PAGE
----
The Counter-Couture exhibit featured a wide variety of fabrication and embellishment styles and methods that were gaining popularity in the 60s and 70s and it's easy to trace their evolution through to current fashion and craft themes.
There were more samples than I could possibly show here, so I'm going to run through some of my favorites.
If you're in NYC, this exhibit is worth the trip.
John Sebastian tie-dyed his clothing himself:
Wavy Gravy wore this heavily embellished denim jumpsuit at Woodstock:
Mama Cass rocked this Virgo dress:
I completely covet these hand-painted dresses by Lee Manuel:
Crochet, anyone? By Birgitta Bjerke.
Embroidery!- I forgot to document the name of the artist. But who didn't have a modified jeans skirt?
Crewel-style embroidered army coat by Michael Fajans:
This embroidered top by Nina Jean Carisi is typical of the sort of thing I used to wish I would make:
What we now know as Boro style, this old wood coat was mended and patched, by Barbara Ramsey, and evolved over years:
And this beauty- sorry, I photographed the name but it's too blurry to read- is embellished with beautiful fringe and beads:
Hey, I owned this exact pattern, and made this caftan several times! Really, it's true!
Last but not least, these boots by Apple Cobbler- how I longed for boots like these:
March was a busy month in our workroom. Several big projects were due to be installed in a small time frame. It was critical that I work to maximum efficiency in order to meet my production goals.
The job featured in the last post consisted of eight shades of different sizes, and six required joining widths.
Because so many other things were happening at the same time and space was limited, I couldn't cut and join all these widths at the outset because there was no room to store them neatly.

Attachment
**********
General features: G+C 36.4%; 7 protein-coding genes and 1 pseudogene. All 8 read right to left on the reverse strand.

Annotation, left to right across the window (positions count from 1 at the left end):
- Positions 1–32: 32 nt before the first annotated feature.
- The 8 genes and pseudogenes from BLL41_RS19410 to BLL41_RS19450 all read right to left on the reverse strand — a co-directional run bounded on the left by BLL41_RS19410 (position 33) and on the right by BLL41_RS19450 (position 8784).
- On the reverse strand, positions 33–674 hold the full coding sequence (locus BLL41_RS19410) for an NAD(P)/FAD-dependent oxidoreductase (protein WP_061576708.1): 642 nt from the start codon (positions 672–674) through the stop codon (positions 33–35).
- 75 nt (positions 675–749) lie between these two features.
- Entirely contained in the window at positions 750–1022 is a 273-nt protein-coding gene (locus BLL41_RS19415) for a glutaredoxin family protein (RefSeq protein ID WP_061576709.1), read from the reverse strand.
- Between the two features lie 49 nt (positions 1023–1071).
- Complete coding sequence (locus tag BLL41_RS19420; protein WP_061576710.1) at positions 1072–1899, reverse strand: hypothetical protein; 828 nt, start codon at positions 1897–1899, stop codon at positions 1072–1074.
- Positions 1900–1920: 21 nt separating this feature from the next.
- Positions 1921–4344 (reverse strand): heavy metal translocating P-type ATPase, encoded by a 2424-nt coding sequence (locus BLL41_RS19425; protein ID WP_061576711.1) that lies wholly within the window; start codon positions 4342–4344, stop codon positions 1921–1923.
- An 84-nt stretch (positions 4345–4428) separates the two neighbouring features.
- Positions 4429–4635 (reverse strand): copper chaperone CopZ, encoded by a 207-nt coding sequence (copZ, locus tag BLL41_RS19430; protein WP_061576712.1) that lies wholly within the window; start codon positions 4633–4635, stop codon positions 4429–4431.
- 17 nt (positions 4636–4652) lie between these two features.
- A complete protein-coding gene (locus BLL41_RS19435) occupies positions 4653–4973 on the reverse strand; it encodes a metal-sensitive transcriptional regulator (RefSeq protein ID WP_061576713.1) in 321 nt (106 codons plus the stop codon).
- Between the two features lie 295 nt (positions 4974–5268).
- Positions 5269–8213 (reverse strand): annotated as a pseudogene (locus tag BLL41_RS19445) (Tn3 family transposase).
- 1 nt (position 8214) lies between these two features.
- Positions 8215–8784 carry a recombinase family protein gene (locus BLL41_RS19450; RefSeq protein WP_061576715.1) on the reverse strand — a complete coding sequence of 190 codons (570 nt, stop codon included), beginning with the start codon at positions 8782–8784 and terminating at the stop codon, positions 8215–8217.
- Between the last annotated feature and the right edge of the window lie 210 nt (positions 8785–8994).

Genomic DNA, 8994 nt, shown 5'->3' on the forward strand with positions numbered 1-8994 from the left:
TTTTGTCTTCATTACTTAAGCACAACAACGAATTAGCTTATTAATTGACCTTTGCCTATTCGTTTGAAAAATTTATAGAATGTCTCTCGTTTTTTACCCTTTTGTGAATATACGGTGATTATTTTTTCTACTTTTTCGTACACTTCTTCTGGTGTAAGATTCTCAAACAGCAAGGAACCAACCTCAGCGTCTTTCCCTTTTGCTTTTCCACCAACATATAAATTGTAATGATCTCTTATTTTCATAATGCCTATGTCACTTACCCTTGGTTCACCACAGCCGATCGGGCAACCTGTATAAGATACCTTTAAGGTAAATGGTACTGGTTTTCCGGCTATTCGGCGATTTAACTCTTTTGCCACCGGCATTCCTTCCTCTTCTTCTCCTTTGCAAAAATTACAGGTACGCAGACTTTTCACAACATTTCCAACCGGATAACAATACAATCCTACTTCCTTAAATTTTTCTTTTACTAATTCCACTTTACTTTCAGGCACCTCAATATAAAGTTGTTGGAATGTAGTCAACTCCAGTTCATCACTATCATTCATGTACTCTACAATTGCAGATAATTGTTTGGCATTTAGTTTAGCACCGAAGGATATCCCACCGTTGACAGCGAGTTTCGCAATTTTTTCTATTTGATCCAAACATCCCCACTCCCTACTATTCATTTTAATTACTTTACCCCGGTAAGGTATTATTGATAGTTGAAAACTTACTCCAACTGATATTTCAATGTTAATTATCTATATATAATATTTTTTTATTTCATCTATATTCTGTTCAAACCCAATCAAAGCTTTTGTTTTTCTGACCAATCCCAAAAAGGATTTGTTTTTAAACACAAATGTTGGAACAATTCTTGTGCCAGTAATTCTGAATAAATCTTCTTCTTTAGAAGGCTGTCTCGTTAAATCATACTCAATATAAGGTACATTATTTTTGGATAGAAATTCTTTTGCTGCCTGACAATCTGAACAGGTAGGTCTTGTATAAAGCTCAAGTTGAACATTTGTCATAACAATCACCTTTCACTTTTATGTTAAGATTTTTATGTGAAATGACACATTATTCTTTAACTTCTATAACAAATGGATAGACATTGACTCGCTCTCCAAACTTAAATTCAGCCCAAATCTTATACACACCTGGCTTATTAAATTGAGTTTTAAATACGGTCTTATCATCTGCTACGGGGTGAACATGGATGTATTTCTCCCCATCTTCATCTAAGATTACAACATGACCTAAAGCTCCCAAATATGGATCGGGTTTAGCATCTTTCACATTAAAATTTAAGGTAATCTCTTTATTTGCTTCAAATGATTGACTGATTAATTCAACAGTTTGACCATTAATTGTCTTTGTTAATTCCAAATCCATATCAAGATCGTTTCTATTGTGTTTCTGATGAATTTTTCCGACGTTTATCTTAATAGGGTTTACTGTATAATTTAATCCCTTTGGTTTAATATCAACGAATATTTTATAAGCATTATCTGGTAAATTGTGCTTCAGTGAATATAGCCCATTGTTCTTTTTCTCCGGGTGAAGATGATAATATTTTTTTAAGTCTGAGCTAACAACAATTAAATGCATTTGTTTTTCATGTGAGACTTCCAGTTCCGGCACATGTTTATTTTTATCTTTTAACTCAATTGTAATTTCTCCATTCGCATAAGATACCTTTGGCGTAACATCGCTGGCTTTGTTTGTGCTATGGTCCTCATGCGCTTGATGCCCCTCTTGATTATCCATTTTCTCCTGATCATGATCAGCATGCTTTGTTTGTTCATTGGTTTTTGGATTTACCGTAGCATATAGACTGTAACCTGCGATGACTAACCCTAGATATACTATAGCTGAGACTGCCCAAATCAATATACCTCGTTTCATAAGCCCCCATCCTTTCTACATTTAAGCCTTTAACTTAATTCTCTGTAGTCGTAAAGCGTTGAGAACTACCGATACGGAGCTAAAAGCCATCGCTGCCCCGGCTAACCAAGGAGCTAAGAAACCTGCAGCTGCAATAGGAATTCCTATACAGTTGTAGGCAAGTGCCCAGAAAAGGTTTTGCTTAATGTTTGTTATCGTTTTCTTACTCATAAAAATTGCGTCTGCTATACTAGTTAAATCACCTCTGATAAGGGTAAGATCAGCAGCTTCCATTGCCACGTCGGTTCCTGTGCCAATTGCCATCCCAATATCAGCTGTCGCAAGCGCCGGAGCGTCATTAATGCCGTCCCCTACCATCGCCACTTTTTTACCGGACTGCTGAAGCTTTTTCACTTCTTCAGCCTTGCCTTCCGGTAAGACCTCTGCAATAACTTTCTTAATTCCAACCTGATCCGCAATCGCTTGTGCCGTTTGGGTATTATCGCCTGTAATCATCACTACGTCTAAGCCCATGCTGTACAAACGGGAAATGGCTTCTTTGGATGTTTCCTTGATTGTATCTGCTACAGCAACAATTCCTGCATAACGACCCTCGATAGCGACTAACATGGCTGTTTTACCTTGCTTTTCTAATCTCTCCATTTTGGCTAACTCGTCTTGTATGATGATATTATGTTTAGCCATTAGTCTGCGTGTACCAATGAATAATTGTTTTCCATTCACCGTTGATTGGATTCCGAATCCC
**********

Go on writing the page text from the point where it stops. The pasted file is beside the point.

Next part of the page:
I inspected the fabric and tentatively marked the 81" cuts, allowing several inches above the board line.
One of my favorite free workroom tools is the big 4-5" diameter tubes that are used for shipping velvets and upholstery fabrics. I made my 14 cut lengths, leaving them stacked on the table, and rolled 6 of them onto a large tube, individually, so they could be peeled off one at a time for fabrication. Then I split one in half, for the 98" wide shade, and rolled that onto another large tube, along with the last two narrower cuts. Every cut was labeled with blue tape. The big tubes make rolling easy, so I save every one I get.
For the 5 shades that were about 65" wide, I trimmed the sides to the necessary width, and hung them over the fabric rack at the end of the table. With blue tape I marked one of the center cut-offs at the board line, and kept it hanging in the back as a reference as I worked through the fabrication of the shades.
When I can, I use this method for joining widths- I don't know what it's called!- I fold 1/4" from the selvedge, align it with the other fabric cut, nudge it over, and top-stitch down the fold. It takes practice, but when you get the hang of it, it's a neat, efficient width-joining technique. I learned this about 30 years ago from a professional drapery sewer named Connie who continued working well into her 80s, and I've been practicing it ever since. By the way, Connie did NOT need to press that 1/4" and she did NOT need pins!